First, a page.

ADAA public blog posts address frequently asked questions about psychological and pharmacological treatment of anxiety disorders, depression, and related disorders for adults as well as children. ADAA blog posts are written by our expert professional members and offer tips and other helpful information. You can search (please see search option to the right of this page) by keyword or by population. The most recent blog posts are those that appear at the top of this page. As each blog post is also comment enabled, we invite you to share your thoughts to further the conversation. Interested in a particular topic? Have a suggestion for our next blog post? Please contact us.

by Martin Seif, PhD and Sally Winston, PsyD

Unwanted intrusive thoughts are stuck thoughts that cause great distress. They seem to come from out of nowhere, arrive with a whoosh, and cause a great deal of anxiety. The content of unwanted intrusive thoughts often focuses on sexual or violent or socially unacceptable images.

by Angela Neal-Barnett, PhD

Anxiety disorders are the most common mental health disorder in the United States. Data show that for Black women, anxiety is more chronic and the symptoms more intense than their White counterparts. This description, however, only tells half the story.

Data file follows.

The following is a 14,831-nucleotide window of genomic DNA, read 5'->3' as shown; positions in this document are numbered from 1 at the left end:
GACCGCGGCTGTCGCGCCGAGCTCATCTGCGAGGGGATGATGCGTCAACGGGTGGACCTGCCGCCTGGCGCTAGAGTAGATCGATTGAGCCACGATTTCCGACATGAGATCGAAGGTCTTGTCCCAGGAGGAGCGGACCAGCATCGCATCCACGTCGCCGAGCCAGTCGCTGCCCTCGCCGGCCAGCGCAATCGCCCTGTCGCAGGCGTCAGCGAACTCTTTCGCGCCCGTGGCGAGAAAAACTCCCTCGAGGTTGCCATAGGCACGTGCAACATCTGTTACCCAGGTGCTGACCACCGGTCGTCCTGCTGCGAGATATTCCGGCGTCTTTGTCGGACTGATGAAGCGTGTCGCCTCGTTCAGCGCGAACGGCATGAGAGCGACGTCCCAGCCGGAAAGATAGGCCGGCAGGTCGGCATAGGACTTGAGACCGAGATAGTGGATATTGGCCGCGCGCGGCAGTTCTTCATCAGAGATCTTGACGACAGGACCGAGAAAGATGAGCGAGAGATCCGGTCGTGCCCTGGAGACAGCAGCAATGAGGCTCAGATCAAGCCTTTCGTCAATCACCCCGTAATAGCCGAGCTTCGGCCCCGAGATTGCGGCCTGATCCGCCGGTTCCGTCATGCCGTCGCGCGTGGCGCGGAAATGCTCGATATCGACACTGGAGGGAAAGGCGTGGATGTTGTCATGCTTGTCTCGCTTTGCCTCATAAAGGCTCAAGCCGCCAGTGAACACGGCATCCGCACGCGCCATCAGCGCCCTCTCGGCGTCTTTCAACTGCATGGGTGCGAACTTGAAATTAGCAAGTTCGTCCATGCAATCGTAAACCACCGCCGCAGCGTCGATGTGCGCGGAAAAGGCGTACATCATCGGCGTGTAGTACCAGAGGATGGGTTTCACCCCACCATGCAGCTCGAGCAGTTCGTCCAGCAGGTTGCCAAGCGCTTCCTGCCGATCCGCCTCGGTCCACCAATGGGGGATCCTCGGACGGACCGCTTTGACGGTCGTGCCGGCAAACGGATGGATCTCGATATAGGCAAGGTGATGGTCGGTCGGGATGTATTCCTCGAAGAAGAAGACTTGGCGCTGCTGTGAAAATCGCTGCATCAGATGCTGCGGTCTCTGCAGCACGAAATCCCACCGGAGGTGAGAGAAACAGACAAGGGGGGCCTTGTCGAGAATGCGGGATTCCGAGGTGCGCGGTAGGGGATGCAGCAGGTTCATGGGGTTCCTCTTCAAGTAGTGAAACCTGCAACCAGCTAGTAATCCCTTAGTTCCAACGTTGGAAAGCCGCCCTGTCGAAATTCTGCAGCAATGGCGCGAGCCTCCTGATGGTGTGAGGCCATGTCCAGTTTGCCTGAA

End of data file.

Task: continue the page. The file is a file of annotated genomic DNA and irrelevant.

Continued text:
by Dr. Elisabetta Burchi and Dr. Eric Hollander

The Autism and Obsessive Compulsive Spectrum Program and the Anxiety and Depression Program at the Albert Einstein College of Medicine and Montefiore Medical Center : 

by Luana Marques, PhD

Intimate partner violence (IPV) takes place in all settings, in all socioeconomic, religious, ethnic, and cultural groups. The overwhelming global burden of IPV is endured by women, and the most common perpetrators of violence against women are male intimate partners or ex-partners.

by Susan K. Gurley, ADAA Executive Director

We are proud to announce that the Anxiety and Depression Association of America (ADAA) has been chosen from among hundreds of organizations as one of five finalists for the 2018 Outstanding Organization Award from the Child Mind Institute.

by Sarah A. Hayes-Skelton, PhD and David W. Pantalone, PhD

People who identify as sexual (i.e., lesbian, gay, bisexual, queer) or gender (i.e., transgender, genderqueer, non-binary) minorities have similar symptoms of anxiety and depression as heterosexual and cisgender (non-transgender) individuals.

by Natalie Engel

It has happened to almost everyone at some time in their lives. You start feeling lightheaded, you can actually feel your heart pounding, you may be short of breath or have chest pain. It feels like you may be having a heart attack!

by Jon P. Hatcher

The creator and co-author of 101 Ways to Conquer Teen Anxiety and the forthcoming In Case of Anxiety - Anxiety Hacks for a Janky World, Jon pursued his alchemy of nonfiction writing devoted to assisting people with life-altering adversities through cr

by Kevin Lynch

Kevin Lynch, President and CEO of the Quell Foundation, is a veteran of the U.S. Naval Submarine Force and hospital system professional.

by Debra Kissen, PhD, MHSA

An underappreciated tool for successful living is “The Art of Disengagement.” There is much literature around engagement and holding one’s ground, but disengagement often gets the short end of the stick.